436-2810


Sat 1/16

1/15/10 4:03 PM

Page 2

THE DAILY DISPATCH • SATURDAY, JANUARY 16, 2010

Energy Items Wood For Sale Oak $65 & Mixed $55 426 Pearl Street Henderson NC 252-767-1593

Investment Properties HUD PUBLISHER’S NOTICE

EQUAL HOUSING

OPPORTUNITY All real estate advertised herein is subject to the Federal Fair Housing Act which makes it illegal to advertise any preference, limitation, or discrimination based on race, color, religion, sex, handicap, familial status or national origin, or intention to make any such preferences, limitations or discrimination. State laws forbid discrimination in the sale, rental or advertising of real estate based on factors in addition to those protected under federal law. We will not knowingly accept any advertising for real estate which is in violation of the law. All persons are hereby informed that all dwellings advertised are available on an equal opportunity basis.

Apartment For Rent

Houses For Rent

* Apartments/Homes * 1 to 3BR. $325 to $995/mo. 252-492-8777. W W Properties

2BR, 1BA over 2 car garage. Gas heat. 118 W Rockspring St. $295/ mo. 252-430-3777

Apartments/Houses

327 Whitten Ave. 2BR. Central air/heat. Stove & fridge. Ref. & dep. req’d. $485/mo. 252-492-0743.

Wester Realty 252-438-8701 westerrealty.com Oxford Duplex. 504 Coggeshall. 2000sf. 3BR (26x16 master w/two 8x10 closets). 2.5 bath, 20x14 den, all appliances. Lots of storage. Deck, porch, garage, fenced yd. $950/ mo. Call Ann. Broker/ Owner. 919-691-0834.

Houses For Rent 1-2BR, 1BA. Franklinton. Very near US #1. $495/mo. + $495 sec. dep. 919-624-7836.

2BR apt. $550/mo. 2BR house $425/mo. 2BR MH $350/mo. Ref. & dep. 252-438-3738

If you miss your paper, PLEASE CALL before 11:00 am 436-2800

PRIM RESIDENTIAL

Apartments,Townhouses, and Corporate Townhouses For Rent Call 252-738-9771

W A R R E N T O N / M A C O N A R E A

INDEPENDENT ROUTE CARRIER NEEDED Must be able to do door to door sales. Have dependable transportation. Must be available to deliver newspapers by 6:00 AM Tues, - Fri. and 7:00 AM Sat. & Sun. Must be able to re-deliver any misdeliveries. Must be able to drive in all weather conditions. This is a great business opportunity for the right person.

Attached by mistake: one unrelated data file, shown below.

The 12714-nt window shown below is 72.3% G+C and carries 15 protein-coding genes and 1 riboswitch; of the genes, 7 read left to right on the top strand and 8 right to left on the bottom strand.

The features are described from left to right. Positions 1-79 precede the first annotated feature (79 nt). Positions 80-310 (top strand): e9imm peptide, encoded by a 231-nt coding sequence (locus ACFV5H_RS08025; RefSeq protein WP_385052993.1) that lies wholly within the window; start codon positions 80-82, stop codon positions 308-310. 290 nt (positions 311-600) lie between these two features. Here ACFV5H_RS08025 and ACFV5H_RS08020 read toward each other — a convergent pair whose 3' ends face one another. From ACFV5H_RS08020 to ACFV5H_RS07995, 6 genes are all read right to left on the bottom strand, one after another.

Serious Inquiries Only! Fill out an application at

The Daily Dispatch 304 South Chestnut Street

Business Property For Rent

2BR, 2BA. Private lot in Zeb Vance school area. No pets. 252-432-6882

Office or retail space 600 sq.ft., 800 sq.ft., 1500 sq.ft., 1600 sq.ft. 2500 sq.ft. 3750 sq.ft & 5000 sq.ft. CROSSROADS SHOPPING CENTER Call 252-492-0185

Business Property For Rent

406 Roosevelt. 1BR. Central air/heat. Stove & fridge. Ref. & dep. req’d. $415/mo. 252-492-0743.

Beauty salon, offices, retail, whse/dist $300 & up. Call us for a deal! 252-492-8777

Butner. 3BR, 1BA. Stove, washer, dryer, D/W. $700/mo. + $700 dep. 252-431-2027.

Commerical Office Building Located at 110 Hillsboro st. In Oxford. Appx. 1950 sqft. Please Contact Gary Williams CPA 919-693-5196

Family home. 3BR, 1BA, LR, DR, den. 1st month’s rent + deposit. 919-598-9734

RENT TO OWN

1203 Coble Blvd. 2BR, 1BA. No pets. Ref. & dep. $595/mo. 252-4388082 for apps. 2BR 1BR $450.00/mo. Previous rental history required. Call Currin Real Estate 252-492-7735

Manufactured Homes For Rent

3 & 4 Bedroom 2 Full Bath Early Falsom Properties 252-433-9222

FOR RENT Large Office Suite 104 Belle Street Oxford, NC Near Oxford City Hall 5 offices, kitchen, reception areas All utilities included Contact John W. Watson, Jr. (919) 603-7477

Rent-to-Own. 204 Carolina Ave. 3BR, 1BA, basement, fenced back yard. $1000 down payment. $625/mo. 252430-3777. Watkins Community. Secluded 2BR brick, all appliances, garage, laundry room. 1 YEAR LEASE. Serious inquiries only. $800/mo. + sec dep. 252-4322974

2 Single Offices 104 Belle Street Oxford, NC $150 and $200 per month All utilities included Contact John W. Watson, Jr. (919) 603-7477 HOME DELIVERY for less than a cup of coffee about .38¢ per day. Sundays just .96¢

FOXBOROUGH PINES A

P

A

R

T

M

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N

T

S

1, 2 & 3BRs available

Move in by January 31, 2010 and receive $100 off the 1st month’s rent. Prices starting at $448/mo.

252-431-1350

Land For Sale Ten acres on Wesley Dr., Henderson w/city water & sewer. Great site for church, development or private home. Call Danny Guin CENTURY 21 Country Knolls. 252-40-4260.

Homes For Sale 2BR, 1BA. Totally renovated in 2005. Trailer on side lot included. Call quick. Won’t last! $37,500. Call Bob. 919-818-4210. 3007 Sydney Hill. 2859 sq.ft. 3BR, 2.5BA. Quiet cul-de-sac near HCC golf course. Screened-in porch, Florida room, more! Only $225,000! Call Denise at Remax/ Carriage Realty 252-431-4015